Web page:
Collaborative Research: Fabric and Texture Characteristics of Micro-Physical Processes in Ice
Siple Dome Ice Core
This is a collaborative proposal by Principal Investigators at the University of Washington and Ohio University. Detailed knowledge about the interactions between micro-structure of ice and its deformation is needed to assess the integrity of stratigraphic layering and the depth-age relationship in ice cores, which is essential for interpreting the paleoclimate record. The Principal Investigators will use micro-structure to study fabric, the orientation distribution of crystal c-axes, and texture, the size and shape of crystals. Numerical modeling of ice deformation is a useful tool in understanding these interactions. Accurate modeling of ice deformation is complicated by factors, such as the fabric, grain size, dynamic recrystallization, stress level, and precise knowledge of initial conditions. For example, ice fabric evolves as the ice is strained and the deformation depends on the fabric. This complicated feedback mechanism must be understood to correctly model ice deformation. In another example, the usual assumption is that the initial fabric is isotropic or random, but there are excellent examples of near-surface ice in the ice cores that are apparently not isotropic. One must know the initial fabric to calculate the deformation rate in ice sheets. Dr. Wilen will combine results of his new automatic fabric analyzer (AFA) with predictions of detailed ice deformation models (Dr. Thorsteinsson) to refine and better constrain such models. The AFA gives new information in thin sections because the precision and number of measured c-axis orientations are greatly improved. The Principal Investigators will analyze existing data and collect new data on fabric and texture from ice cores to address questions regarding near-surface fabric, deformation mechanisms, dynamic recrystallization, and potential sources of layer disturbances. The data will be used to constrain models of fabric evolution and recrystallization processes. With the more refined models, scientists can address different questions and important problems related to ice deformation and ice cores. For example, the recent agreement between the climate records from the Greenland Ice Core Project (GRIP) and Greenland Ice Sheet Project 2 (GISP2) ice cores of the upper-90%, and the disagreement in the lower-10% emphasizes the need to understand and predict the mechanisms and probable depths of disruption in these and future deep ice cores. Evidence suggests that the stratigraphic disturbances arise from the anisotropic nature of ice crystals at a variety of scales. To properly model the deformation of anisotropic ice, the influence of fabric on deformation must be well known.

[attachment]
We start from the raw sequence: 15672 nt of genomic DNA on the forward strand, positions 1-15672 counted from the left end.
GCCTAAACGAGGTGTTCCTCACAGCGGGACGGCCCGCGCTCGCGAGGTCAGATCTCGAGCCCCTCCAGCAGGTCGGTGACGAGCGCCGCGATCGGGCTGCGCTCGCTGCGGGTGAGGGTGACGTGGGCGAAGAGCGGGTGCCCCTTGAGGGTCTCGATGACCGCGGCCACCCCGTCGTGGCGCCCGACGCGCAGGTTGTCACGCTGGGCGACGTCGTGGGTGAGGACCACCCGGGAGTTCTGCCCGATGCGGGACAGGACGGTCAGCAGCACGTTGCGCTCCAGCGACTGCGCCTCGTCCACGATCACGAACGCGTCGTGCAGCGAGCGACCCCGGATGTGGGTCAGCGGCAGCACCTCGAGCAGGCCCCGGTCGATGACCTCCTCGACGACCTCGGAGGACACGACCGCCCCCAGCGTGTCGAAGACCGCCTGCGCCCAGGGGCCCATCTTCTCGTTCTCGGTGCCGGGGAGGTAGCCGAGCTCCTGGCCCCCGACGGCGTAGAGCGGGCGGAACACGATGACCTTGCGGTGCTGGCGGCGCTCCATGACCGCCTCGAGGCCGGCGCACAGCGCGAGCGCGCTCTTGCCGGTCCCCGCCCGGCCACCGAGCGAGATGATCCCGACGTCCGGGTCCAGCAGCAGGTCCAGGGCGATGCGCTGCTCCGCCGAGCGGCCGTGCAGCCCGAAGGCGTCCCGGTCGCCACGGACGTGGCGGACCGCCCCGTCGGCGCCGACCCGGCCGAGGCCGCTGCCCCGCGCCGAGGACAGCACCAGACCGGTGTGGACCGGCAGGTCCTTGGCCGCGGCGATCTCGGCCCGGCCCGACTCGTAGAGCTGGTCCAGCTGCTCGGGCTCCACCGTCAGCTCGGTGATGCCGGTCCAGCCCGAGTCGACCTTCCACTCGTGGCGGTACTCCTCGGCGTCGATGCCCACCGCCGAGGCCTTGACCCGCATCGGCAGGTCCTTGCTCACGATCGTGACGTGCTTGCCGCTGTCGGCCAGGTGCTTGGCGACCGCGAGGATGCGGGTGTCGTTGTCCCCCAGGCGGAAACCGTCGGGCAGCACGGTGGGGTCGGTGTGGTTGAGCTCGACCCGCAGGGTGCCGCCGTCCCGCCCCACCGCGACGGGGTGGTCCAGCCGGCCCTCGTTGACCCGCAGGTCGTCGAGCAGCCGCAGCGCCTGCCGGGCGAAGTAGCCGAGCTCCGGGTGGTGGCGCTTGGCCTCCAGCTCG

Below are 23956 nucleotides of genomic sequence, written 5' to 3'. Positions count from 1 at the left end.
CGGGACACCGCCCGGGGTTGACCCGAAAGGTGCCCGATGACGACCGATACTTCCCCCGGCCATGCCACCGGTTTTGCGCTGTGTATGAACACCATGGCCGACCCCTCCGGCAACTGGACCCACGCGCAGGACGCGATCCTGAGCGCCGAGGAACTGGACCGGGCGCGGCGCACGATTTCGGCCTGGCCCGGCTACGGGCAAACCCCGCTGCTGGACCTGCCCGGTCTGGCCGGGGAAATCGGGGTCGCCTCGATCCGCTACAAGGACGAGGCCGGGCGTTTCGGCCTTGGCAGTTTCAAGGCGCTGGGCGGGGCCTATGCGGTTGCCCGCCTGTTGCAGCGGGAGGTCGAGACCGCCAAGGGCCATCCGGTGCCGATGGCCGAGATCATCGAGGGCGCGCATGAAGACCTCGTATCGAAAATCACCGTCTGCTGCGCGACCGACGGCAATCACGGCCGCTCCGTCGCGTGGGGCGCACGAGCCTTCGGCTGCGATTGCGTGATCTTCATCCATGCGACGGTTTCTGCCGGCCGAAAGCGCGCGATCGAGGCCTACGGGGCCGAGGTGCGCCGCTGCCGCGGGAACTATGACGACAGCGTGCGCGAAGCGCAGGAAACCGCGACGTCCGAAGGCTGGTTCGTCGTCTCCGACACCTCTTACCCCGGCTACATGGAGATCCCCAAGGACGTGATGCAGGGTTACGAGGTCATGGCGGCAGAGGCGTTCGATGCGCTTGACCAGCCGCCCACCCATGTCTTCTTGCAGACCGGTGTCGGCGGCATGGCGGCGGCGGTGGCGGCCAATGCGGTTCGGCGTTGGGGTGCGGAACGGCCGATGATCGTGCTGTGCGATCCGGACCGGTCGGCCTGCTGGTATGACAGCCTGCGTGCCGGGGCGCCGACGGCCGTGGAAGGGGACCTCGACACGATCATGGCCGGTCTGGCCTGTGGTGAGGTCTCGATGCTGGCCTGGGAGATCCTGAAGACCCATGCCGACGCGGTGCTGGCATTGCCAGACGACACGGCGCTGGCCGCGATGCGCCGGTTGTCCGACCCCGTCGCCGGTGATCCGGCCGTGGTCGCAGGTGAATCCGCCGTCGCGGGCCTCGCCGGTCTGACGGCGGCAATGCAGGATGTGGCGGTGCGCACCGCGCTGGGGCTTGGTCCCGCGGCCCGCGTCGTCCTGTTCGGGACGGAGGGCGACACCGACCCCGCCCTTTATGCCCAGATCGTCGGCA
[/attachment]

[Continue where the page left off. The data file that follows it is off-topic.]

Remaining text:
AMD - DIF Record(s)
Data Management Plan
None in the Database